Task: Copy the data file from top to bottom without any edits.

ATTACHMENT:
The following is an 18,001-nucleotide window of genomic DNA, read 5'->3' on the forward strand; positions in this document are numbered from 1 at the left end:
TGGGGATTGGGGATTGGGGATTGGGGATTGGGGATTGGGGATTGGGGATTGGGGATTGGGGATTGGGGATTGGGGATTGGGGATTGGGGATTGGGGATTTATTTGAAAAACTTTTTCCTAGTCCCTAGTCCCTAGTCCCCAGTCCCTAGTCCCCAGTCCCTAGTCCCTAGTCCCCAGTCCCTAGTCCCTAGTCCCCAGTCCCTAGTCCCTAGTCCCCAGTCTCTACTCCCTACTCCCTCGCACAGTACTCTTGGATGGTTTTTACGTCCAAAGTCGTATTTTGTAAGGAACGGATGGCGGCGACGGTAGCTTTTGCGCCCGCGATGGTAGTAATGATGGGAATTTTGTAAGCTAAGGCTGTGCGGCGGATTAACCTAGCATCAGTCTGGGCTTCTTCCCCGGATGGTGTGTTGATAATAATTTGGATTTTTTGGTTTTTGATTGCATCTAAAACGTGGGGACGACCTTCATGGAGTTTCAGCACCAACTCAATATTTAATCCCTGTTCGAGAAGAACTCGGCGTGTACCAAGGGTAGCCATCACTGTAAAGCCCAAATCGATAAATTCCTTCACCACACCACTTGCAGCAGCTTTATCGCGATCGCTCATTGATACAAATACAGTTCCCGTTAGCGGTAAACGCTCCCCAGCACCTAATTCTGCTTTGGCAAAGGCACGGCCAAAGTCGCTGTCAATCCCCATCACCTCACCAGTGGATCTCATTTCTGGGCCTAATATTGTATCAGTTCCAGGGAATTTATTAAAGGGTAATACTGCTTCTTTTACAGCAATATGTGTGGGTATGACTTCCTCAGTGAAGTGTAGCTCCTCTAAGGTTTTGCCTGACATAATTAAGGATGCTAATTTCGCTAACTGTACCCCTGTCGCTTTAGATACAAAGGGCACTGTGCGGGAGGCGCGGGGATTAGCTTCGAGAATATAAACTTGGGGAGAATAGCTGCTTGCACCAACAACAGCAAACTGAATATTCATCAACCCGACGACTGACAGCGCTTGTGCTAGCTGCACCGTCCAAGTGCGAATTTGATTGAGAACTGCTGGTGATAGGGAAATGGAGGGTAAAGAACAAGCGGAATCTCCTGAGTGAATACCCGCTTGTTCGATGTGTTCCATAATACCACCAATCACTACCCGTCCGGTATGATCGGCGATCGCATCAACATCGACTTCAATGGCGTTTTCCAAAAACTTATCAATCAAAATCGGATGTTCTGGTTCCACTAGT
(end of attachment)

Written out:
The following is an 18,001-nucleotide window of genomic DNA, read 5'->3' on the forward strand; positions in this document are numbered from 1 at the left end:
TGGGGATTGGGGATTGGGGATTGGGGATTGGGGATTGGGGATTGGGGATTGGGGATTGGGGATTGGGGATTGGGGATTGGGGATTGGGGATTGGGGATTTATTTGAAAAACTTTTTCCTAGTCCCTAGTCCCTAGTCCCCAGTCCCTAGTCCCCAGTCCCTAGTCCCTAGTCCCCAGTCCCTAGTCCCTAGTCCCCAGTCCCTAGTCCCTAGTCCCCAGTCTCTACTCCCTACTCCCTCGCACAGTACTCTTGGATGGTTTTTACGTCCAAAGTCGTATTTTGTAAGGAACGGATGGCGGCGACGGTAGCTTTTGCGCCCGCGATGGTAGTAATGATGGGAATTTTGTAAGCTAAGGCTGTGCGGCGGATTAACCTAGCATCAGTCTGGGCTTCTTCCCCGGATGGTGTGTTGATAATAATTTGGATTTTTTGGTTTTTGATTGCATCTAAAACGTGGGGACGACCTTCATGGAGTTTCAGCACCAACTCAATATTTAATCCCTGTTCGAGAAGAACTCGGCGTGTACCAAGGGTAGCCATCACTGTAAAGCCCAAATCGATAAATTCCTTCACCACACCACTTGCAGCAGCTTTATCGCGATCGCTCATTGATACAAATACAGTTCCCGTTAGCGGTAAACGCTCCCCAGCACCTAATTCTGCTTTGGCAAAGGCACGGCCAAAGTCGCTGTCAATCCCCATCACCTCACCAGTGGATCTCATTTCTGGGCCTAATATTGTATCAGTTCCAGGGAATTTATTAAAGGGTAATACTGCTTCTTTTACAGCAATATGTGTGGGTATGACTTCCTCAGTGAAGTGTAGCTCCTCTAAGGTTTTGCCTGACATAATTAAGGATGCTAATTTCGCTAACTGTACCCCTGTCGCTTTAGATACAAAGGGCACTGTGCGGGAGGCGCGGGGATTAGCTTCGAGAATATAAACTTGGGGAGAATAGCTGCTTGCACCAACAACAGCAAACTGAATATTCATCAACCCGACGACTGACAGCGCTTGTGCTAGCTGCACCGTCCAAGTGCGAATTTGATTGAGAACTGCTGGTGATAGGGAAATGGAGGGTAAAGAACAAGCGGAATCTCCTGAGTGAATACCCGCTTGTTCGATGTGTTCCATAATACCACCAATCACTACCCGTCCGGTATGATCGGCGATCGCATCAACATCGACTTCAATGGCGTTTTCCAAAAACTTATCAATCAAAATCGGATGTTCTGGTTCCACTAGT